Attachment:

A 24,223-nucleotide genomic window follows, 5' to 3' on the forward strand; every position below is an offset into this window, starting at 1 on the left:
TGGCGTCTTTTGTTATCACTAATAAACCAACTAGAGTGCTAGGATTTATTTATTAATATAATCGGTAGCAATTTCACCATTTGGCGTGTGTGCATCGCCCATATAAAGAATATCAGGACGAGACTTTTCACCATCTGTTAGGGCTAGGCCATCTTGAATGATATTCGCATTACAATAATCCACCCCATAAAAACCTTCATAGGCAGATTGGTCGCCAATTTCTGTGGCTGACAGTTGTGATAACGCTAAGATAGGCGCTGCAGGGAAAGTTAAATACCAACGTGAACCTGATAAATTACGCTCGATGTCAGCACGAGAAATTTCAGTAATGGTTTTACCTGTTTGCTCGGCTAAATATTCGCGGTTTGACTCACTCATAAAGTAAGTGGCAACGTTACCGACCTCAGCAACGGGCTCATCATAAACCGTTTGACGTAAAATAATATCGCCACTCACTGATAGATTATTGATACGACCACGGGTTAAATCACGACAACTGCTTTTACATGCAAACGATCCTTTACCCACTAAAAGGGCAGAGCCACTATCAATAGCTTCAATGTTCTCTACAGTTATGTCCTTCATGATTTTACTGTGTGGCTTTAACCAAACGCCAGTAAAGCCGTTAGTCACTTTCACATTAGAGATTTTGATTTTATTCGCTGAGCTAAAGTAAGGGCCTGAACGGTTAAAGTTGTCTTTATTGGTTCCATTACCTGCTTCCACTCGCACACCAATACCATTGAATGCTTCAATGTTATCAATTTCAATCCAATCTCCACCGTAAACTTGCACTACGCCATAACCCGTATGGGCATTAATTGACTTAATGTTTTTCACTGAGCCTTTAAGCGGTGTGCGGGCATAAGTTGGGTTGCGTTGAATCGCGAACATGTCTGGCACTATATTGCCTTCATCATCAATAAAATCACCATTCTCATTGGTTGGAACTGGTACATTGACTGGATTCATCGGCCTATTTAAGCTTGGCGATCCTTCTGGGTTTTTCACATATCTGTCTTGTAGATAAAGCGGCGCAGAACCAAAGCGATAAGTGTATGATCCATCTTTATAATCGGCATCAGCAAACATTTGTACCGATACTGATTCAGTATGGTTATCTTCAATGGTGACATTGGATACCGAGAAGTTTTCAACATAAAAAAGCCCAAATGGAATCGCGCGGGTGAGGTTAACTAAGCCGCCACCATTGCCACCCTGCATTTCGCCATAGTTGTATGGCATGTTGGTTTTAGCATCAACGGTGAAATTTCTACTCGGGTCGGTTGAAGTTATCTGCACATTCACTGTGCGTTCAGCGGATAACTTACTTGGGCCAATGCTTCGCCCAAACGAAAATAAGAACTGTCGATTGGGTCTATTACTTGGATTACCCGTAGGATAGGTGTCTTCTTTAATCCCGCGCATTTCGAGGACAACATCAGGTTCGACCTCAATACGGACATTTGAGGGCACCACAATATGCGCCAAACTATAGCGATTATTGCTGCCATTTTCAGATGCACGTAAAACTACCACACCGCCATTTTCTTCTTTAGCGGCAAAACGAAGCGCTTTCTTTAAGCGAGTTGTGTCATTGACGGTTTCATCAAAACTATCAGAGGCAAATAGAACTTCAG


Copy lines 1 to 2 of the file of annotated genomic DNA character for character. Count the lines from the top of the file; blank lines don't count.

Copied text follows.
A 24,223-nucleotide genomic window follows, 5' to 3' on the forward strand; every position below is an offset into this window, starting at 1 on the left:
TGGCGTCTTTTGTTATCACTAATAAACCAACTAGAGTGCTAGGATTTATTTATTAATATAATCGGTAGCAATTTCACCATTTGGCGTGTGTGCATCGCCCATATAAAGAATATCAGGACGAGACTTTTCACCATCTGTTAGGGCTAGGCCATCTTGAATGATATTCGCATTACAATAATCCACCCCATAAAAACCTTCATAGGCAGATTGGTCGCCAATTTCTGTGGCTGACAGTTGTGATAACGCTAAGATAGGCGCTGCAGGGAAAGTTAAATACCAACGTGAACCTGATAAATTACGCTCGATGTCAGCACGAGAAATTTCAGTAATGGTTTTACCTGTTTGCTCGGCTAAATATTCGCGGTTTGACTCACTCATAAAGTAAGTGGCAACGTTACCGACCTCAGCAACGGGCTCATCATAAACCGTTTGACGTAAAATAATATCGCCACTCACTGATAGATTATTGATACGACCACGGGTTAAATCACGACAACTGCTTTTACATGCAAACGATCCTTTACCCACTAAAAGGGCAGAGCCACTATCAATAGCTTCAATGTTCTCTACAGTTATGTCCTTCATGATTTTACTGTGTGGCTTTAACCAAACGCCAGTAAAGCCGTTAGTCACTTTCACATTAGAGATTTTGATTTTATTCGCTGAGCTAAAGTAAGGGCCTGAACGGTTAAAGTTGTCTTTATTGGTTCCATTACCTGCTTCCACTCGCACACCAATACCATTGAATGCTTCAATGTTATCAATTTCAATCCAATCTCCACCGTAAACTTGCACTACGCCATAACCCGTATGGGCATTAATTGACTTAATGTTTTTCACTGAGCCTTTAAGCGGTGTGCGGGCATAAGTTGGGTTGCGTTGAATCGCGAACATGTCTGGCACTATATTGCCTTCATCATCAATAAAATCACCATTCTCATTGGTTGGAACTGGTACATTGACTGGATTCATCGGCCTATTTAAGCTTGGCGATCCTTCTGGGTTTTTCACATATCTGTCTTGTAGATAAAGCGGCGCAGAACCAAAGCGATAAGTGTATGATCCATCTTTATAATCGGCATCAGCAAACATTTGTACCGATACTGATTCAGTATGGTTATCTTCAATGGTGACATTGGATACCGAGAAGTTTTCAACATAAAAAAGCCCAAATGGAATCGCGCGGGTGAGGTTAACTAAGCCGCCACCATTGCCACCCTGCATTTCGCCATAGTTGTATGGCATGTTGGTTTTAGCATCAACGGTGAAATTTCTACTCGGGTCGGTTGAAGTTATCTGCACATTCACTGTGCGTTCAGCGGATAACTTACTTGGGCCAATGCTTCGCCCAAACGAAAATAAGAACTGTCGATTGGGTCTATTACTTGGATTACCCGTAGGATAGGTGTCTTCTTTAATCCCGCGCATTTCGAGGACAACATCAGGTTCGACCTCAATACGGACATTTGAGGGCACCACAATATGCGCCAAACTATAGCGATTATTGCTGCCATTTTCAGATGCACGTAAAACTACCACACCGCCATTTTCTTCTTTAGCGGCAAAACGAAGCGCTTTCTTTAAGCGAGTTGTGTCATTGACGGTTTCATCAAAACTATCAGAGGCAAATAGAACTTCAG